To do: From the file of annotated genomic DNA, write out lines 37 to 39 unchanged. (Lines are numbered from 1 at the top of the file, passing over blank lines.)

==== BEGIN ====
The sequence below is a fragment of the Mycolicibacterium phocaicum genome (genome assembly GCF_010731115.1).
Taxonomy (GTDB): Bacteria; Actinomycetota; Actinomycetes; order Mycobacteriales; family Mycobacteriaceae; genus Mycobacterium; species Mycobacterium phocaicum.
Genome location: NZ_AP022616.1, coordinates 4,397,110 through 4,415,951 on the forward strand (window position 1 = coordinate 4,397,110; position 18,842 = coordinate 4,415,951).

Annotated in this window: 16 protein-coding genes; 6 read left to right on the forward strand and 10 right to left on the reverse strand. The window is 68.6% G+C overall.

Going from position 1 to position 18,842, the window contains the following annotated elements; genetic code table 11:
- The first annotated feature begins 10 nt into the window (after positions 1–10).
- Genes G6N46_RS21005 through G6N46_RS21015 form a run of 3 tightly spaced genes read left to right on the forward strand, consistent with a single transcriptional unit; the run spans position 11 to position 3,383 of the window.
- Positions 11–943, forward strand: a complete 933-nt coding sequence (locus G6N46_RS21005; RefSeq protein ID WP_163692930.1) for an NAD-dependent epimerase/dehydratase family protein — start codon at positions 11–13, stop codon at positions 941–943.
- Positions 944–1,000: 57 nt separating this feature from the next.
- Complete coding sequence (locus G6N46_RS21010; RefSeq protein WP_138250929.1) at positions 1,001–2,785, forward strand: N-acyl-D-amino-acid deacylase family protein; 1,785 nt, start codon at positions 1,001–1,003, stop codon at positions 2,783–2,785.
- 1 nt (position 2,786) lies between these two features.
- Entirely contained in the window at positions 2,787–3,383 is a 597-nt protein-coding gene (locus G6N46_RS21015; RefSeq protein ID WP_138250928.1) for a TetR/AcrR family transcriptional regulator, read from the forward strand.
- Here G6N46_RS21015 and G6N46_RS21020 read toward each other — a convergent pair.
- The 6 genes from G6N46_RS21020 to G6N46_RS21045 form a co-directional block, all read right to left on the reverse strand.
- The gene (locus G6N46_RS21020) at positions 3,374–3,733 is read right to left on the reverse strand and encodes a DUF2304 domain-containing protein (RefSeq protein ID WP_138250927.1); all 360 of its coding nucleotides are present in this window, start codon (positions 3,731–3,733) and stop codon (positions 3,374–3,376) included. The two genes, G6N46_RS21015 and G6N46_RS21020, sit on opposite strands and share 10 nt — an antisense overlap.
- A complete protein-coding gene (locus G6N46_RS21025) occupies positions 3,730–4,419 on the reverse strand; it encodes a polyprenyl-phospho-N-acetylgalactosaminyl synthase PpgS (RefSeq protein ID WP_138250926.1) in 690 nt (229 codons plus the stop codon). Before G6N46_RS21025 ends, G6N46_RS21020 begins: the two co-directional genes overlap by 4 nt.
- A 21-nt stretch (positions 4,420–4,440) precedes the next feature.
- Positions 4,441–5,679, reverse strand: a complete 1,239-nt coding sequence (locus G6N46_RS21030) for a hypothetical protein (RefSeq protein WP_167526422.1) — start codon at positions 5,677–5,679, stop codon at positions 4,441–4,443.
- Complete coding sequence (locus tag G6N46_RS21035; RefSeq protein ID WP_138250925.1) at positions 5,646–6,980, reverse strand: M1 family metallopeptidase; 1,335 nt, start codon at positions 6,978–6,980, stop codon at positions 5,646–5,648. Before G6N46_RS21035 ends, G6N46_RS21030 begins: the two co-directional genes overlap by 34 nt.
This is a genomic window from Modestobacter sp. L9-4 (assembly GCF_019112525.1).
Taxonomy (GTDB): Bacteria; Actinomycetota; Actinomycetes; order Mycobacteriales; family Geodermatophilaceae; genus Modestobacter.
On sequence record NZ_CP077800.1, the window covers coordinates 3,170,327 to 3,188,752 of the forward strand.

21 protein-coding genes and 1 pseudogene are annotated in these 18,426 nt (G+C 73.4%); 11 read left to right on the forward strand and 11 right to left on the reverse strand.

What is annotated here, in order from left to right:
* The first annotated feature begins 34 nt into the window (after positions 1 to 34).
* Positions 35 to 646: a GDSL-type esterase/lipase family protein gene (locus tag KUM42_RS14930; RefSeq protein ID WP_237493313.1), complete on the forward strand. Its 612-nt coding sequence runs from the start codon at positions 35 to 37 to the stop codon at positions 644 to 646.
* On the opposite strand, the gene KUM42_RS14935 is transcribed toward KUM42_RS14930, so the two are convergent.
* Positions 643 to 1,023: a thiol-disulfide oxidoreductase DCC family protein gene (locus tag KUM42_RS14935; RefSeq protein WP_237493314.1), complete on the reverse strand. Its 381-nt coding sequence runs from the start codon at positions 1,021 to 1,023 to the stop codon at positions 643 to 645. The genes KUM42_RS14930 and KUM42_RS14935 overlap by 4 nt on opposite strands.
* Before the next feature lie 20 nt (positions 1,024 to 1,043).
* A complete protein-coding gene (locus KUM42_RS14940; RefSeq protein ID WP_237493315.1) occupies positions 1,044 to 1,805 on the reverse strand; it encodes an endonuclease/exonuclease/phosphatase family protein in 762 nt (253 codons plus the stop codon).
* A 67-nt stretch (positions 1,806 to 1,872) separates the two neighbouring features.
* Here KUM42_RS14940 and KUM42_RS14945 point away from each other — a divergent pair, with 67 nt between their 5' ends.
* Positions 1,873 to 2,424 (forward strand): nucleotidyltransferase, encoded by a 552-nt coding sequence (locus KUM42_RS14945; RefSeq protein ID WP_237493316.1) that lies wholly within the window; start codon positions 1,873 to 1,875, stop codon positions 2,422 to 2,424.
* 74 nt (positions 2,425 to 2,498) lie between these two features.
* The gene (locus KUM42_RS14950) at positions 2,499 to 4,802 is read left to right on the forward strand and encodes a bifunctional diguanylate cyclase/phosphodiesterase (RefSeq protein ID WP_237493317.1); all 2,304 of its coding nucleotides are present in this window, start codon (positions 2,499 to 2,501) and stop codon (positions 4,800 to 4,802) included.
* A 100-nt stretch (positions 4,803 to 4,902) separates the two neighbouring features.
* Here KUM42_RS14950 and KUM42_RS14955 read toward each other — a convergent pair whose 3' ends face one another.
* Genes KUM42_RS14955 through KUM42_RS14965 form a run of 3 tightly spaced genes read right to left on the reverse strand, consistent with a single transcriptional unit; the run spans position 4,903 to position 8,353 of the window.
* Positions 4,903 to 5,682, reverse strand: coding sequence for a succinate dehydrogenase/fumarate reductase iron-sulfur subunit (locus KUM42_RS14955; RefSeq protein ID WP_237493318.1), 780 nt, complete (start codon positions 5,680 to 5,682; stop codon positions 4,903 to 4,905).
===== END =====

* Here KUM42_RS14950 and KUM42_RS14955 read toward each other — a convergent pair whose 3' ends face one another.
* Genes KUM42_RS14955 through KUM42_RS14965 form a run of 3 tightly spaced genes read right to left on the reverse strand, consistent with a single transcriptional unit; the run spans position 4,903 to position 8,353 of the window.
* Positions 4,903 to 5,682, reverse strand: coding sequence for a succinate dehydrogenase/fumarate reductase iron-sulfur subunit (locus KUM42_RS14955; RefSeq protein ID WP_237493318.1), 780 nt, complete (start codon positions 5,680 to 5,682; stop codon positions 4,903 to 4,905).